PAINTING SPOT - Helping our zebra change his stripes

Spot goes to the Day Spa

July 4 & 5, 2010

 

PRIMED AND READY TO GO

 

We think that Spot is jazzed about getting a new coat of stripes but it's hard to tell with those unsettling white eyes of his.

Spot had a little rust from a few small dings he received when the wind knocked him down and re-painting him has long been on our list.  Bob bought the paint in January and we've just been waiting for the right opportunity to tackle the project.  Our three-day fourth of July weekend arrived with temperatures in the 70's and we decided this was the perfect time.

We began Spot's make over by carrying him to the back yard and hosing him down.  That's when we found a large wasp nest anchored to top of the inside of his head where his brain would be if he were a real zebra.  Bob heard the buzzing and sprayed water into Spot's head which sent the wasps flying out of his mouth, an image that will stay with us forever.  We had to find something long and poke out the nest, which fell down into his foot which fortunately is open on the bottom.  After he had dried in the sun, we moved Spot to the back porch and covered him with a coat of primer.  The next day, we gave him a coat of white paint.  By now he was glistening and couldn't stop talking about how good he felt!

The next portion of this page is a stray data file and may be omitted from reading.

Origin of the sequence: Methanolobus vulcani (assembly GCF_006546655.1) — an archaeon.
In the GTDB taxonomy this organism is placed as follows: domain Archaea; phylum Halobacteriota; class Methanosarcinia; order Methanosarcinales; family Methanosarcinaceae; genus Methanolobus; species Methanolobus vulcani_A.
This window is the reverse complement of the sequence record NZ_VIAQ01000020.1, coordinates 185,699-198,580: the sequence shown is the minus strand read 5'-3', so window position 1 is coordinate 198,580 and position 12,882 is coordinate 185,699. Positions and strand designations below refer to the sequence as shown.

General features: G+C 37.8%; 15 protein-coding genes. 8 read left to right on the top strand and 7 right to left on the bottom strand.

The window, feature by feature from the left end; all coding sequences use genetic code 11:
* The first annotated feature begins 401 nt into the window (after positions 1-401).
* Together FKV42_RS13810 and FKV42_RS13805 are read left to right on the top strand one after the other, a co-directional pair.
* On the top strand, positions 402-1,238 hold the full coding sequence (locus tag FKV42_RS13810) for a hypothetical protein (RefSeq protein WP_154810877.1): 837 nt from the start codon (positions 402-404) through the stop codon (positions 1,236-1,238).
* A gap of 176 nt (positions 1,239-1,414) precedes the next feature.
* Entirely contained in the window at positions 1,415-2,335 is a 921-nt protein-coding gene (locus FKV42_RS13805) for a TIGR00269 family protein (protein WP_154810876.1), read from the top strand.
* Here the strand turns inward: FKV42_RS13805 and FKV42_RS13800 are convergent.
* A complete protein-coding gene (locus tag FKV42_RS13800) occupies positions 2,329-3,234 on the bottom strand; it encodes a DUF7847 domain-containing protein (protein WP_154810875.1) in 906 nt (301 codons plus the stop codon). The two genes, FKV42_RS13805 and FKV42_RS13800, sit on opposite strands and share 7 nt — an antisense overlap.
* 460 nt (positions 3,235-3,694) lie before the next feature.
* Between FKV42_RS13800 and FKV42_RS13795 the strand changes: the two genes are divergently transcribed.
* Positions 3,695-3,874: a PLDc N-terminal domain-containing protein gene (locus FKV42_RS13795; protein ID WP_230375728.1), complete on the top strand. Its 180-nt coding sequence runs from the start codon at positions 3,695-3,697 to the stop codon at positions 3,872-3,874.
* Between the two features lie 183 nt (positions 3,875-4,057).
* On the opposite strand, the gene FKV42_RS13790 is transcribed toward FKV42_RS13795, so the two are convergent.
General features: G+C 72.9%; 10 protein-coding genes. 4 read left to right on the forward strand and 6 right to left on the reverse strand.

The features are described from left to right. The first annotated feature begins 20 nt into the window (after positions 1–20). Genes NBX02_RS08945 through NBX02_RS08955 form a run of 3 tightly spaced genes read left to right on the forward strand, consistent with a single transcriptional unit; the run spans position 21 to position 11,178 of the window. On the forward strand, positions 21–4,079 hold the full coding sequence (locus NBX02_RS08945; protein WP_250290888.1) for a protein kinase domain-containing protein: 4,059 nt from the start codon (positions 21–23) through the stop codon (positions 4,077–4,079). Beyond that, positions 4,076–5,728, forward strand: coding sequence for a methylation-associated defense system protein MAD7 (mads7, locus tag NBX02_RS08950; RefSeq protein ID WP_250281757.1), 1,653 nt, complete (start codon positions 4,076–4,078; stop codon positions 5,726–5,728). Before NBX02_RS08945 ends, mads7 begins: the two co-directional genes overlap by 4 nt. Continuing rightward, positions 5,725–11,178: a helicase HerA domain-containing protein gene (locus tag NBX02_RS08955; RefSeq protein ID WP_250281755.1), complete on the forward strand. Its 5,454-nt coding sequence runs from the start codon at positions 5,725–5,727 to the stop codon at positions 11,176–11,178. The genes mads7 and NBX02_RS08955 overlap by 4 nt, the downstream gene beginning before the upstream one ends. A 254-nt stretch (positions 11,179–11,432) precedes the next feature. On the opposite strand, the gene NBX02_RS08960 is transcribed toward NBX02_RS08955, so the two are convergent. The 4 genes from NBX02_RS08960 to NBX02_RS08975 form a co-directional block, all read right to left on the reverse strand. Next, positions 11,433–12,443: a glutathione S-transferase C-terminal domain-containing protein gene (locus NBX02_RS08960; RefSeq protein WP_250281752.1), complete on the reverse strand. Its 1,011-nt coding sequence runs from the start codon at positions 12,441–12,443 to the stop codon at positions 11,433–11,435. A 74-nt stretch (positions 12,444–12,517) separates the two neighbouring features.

DETAILS

 

Bob printed out multiple pictures of real zebras from every angle he could find and Camille spent at least two hours drawing the stripes.  Then we started painting them in black. By the time we were finished, we had a total of 28 hours in the project.  We made sure to include the spot! 

 

THE ORIGINAL SPOT

This is the photograph from National Geographic which inspired us to name our zebra spot.  Or rather, inspired us to create a cartoon zebra named Spot for a comic strip idea.  We wrote about that and the reason why Spot is the perfect mascot for Trouts Farm here.

 

ART IS FUN

 

We whiled away the hours, paying special attention to each and every stripe.  For some reason, we finished his behind and his face first.  As soon as we painted on his googly eyes, he became real to us again.  We like to think he could see again, too.

 

ART CAN BECOME TEDIOUS

 

We were feeling pretty good about the project until we realized we still had the belly and legs to do.  After three or four hours our backs were really starting to hurt and we'd take a break.  We did this job in two days with an average of seven hours a day. 

 

BEFORE AND AFTERS

 

 

 

 

We think that Spot looks great with his new, anatomically correct stripes and we feel good knowing he'll be safe from the elements for a few years with his undercoat of primer.  But even more importantly, this project gave us that great feeling that comes from working with someone you love on a project.  Especially one as highly visible as a life-sized zebra in our front yard!

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